Every pixel in the Color or Gray image computes to a Luminance value between 0 and 255. The Histogram graphs the pixel count of every possible value of Luminance, or brightness if it helps to think of it that way. Luminance is brightness the same way the human eye sees it, as opposed to absolute brightness. Anyway, the total tonal range of a pixel's 8 bit tone value is 0..255, where 0 is the blackest black at the left end, and 255 is the whitest white at the right end. The height of each vertical bar in the histogram simply shows how many image pixels have luminance value of 0, and how many pixels have luminance value 1, and 2, and 3, etc, all the way to 255 at the right end. The higher the graph at any given point the more pixels of that tone that are present in an image.

 nallo = nallo256 showgrey(nallo.^(1/3))

X: 236 Y: 102 Index: 20.31 RGB: 0.302, 0.302, 0.302

showgrey(cos(nallo/10))

X: 73 Y: 245 Index: 65 RGB: 1, 1, 1

n = nallo.^(1/3) hist(n(:))

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n1 = cos(nallo/10) hist(n1(:)) 4

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Most spatial domain enhancement operations can be reduced to the form g (x, y) = T[ f (x, y)] where f (x, y) is the input image, g (x, y) is the processed image and T is some operator defined over some neighbourhood of (x, y) In this case T is referred to as a grey level transformation function or a point processing operation Point processing operations take the form s=T(r) where s refers to the processed image pixel value and r refers to the original image pixel value Negative images are useful for enhancing white or grey detail embedded in dark regions of an image s = intensitymax - r Thresholding transformations are particularly useful for segmentation in which we want to isolate an object of interest from a background Gray Level Transformation is the process of transforming an input image of some format to an output image comprised of gray scale data. Input sources range from images taken in the visual spectrum (e.g. photographs) to non-visible images (e.g. x-rays).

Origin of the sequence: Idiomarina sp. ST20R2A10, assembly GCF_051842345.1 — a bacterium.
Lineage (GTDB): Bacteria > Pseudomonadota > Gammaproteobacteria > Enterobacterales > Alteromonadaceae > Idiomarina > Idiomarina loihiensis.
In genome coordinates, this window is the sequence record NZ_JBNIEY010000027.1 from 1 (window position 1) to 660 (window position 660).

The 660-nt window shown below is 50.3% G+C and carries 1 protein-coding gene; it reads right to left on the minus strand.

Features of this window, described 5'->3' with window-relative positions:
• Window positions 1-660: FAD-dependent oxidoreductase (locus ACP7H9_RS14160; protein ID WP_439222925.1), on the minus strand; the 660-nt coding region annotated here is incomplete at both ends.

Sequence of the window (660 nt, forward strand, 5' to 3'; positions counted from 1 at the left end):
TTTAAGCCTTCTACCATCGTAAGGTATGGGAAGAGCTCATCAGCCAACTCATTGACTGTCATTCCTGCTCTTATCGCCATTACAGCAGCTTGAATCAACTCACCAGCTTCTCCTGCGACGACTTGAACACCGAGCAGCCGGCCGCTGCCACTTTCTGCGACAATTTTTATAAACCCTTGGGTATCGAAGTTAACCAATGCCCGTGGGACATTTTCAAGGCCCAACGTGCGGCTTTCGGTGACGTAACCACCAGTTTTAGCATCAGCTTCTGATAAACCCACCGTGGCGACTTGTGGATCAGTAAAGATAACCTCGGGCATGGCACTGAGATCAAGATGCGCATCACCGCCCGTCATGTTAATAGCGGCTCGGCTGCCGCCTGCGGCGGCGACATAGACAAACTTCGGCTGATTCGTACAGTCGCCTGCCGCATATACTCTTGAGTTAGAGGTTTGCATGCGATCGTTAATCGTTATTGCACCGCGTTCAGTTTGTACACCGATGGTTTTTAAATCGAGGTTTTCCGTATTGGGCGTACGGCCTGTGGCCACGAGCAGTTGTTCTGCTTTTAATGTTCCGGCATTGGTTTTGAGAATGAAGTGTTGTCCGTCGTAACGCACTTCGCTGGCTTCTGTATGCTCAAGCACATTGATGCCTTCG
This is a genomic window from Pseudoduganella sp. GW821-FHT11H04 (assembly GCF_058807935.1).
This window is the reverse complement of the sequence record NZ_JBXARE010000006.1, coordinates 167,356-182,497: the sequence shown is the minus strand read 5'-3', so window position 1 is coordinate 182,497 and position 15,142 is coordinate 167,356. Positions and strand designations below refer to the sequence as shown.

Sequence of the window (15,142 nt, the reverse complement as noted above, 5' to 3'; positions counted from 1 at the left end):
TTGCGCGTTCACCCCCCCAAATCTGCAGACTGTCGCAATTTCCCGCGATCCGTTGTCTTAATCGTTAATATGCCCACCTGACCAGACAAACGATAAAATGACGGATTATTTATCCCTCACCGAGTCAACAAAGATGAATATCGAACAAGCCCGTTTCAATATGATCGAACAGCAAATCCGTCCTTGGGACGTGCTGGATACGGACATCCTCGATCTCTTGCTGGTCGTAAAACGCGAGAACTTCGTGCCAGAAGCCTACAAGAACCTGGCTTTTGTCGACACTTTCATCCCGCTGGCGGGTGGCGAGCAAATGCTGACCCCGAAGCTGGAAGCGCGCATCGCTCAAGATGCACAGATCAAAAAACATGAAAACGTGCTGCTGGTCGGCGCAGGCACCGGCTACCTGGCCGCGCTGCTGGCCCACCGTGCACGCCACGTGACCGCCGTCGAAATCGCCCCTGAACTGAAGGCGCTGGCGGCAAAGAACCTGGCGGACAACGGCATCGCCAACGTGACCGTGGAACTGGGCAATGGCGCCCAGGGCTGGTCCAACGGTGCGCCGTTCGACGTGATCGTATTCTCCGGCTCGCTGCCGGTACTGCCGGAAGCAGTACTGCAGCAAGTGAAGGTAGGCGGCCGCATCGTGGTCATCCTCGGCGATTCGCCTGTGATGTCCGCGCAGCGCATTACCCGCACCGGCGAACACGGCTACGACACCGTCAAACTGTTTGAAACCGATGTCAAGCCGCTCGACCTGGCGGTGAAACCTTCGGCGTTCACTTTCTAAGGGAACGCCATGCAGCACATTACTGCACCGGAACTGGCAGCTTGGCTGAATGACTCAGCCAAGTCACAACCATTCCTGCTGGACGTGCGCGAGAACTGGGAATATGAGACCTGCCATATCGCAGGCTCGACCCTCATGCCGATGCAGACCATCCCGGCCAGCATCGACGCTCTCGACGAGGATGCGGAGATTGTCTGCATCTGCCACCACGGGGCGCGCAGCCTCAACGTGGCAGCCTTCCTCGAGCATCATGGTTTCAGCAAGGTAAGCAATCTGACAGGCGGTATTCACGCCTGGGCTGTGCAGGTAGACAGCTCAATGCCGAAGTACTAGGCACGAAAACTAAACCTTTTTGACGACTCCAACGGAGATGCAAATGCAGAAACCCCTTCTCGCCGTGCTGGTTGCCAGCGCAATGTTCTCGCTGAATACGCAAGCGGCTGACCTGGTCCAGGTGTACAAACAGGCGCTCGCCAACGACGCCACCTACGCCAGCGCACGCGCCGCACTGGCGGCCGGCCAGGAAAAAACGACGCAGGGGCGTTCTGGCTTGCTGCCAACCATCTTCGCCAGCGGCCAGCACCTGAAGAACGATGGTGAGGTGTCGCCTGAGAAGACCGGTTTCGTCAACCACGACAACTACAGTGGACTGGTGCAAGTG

Gray Scale Gray-scale images represent data per element in a shade of gray that ranges in intensity from zero (being black) to a maximum (being white) with various shades in between. For example, an 8-bit gray scale will range from 0 to 255, providing 256 different possible levels of brightness.

Look-up tables For some types of grey-level transformations it may be necessary to represent transformations in terms of look-up tables. Typical examples are transformation that imply extensive computations for each image element, or if a closed expression for a transformation cannot be found. Creat a look up table for the grey level interval[0,255]: negtransf = (255:-1:0)' outpicture = compose(negtransf,nallo) showgrey(outpicture,256)

neg3 = compose(negtransf,Canoe+1) diff = neg3 - neg2 we get 0 max(max(diff)) hist(diff(:))

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Question 9: Why was value 1 added to the image before the look-up? We take the zmax into the compose function. Manipulation of colour tables

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20 40 60 80 X: 71 Y: 117 Index: 25 RGB: 0.0625, 1, 0.938

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image(Canoe+1) image(Canoe+1) negcolormapcol = linspace(1,0,256)' colormap([negcolormapcol negcolormapcol negcolormapcol]) showgrey(Canoe, linspace(1,0,256),0,255)

X: 279 Y: 179 Index: 75.29 RGB: 0.71, 0.71, 0.71

The two last arguments tell showgrey that the image has values in the interval [0,255], which means that we no longer have to add a value 1. The obvious drawback of just manipulating the colour table is that the result is not available for further processing or analysis. Stretching of grey-levels nallo_f = nallo256float showgrey(nallo_f,256)

X: 67 Y: 237 Index: 1.889 RGB: 0, 0, 0

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Question 10: What would be the best transformation function and why? As pointwise power transformation is better. Logarithmic Compression: nallo_f_log = log(nallo_f) showgrey(nallo_f_log)

X: 52 Y: 178 Index: 28.07 RGB: 0.429, 0.429, 0.429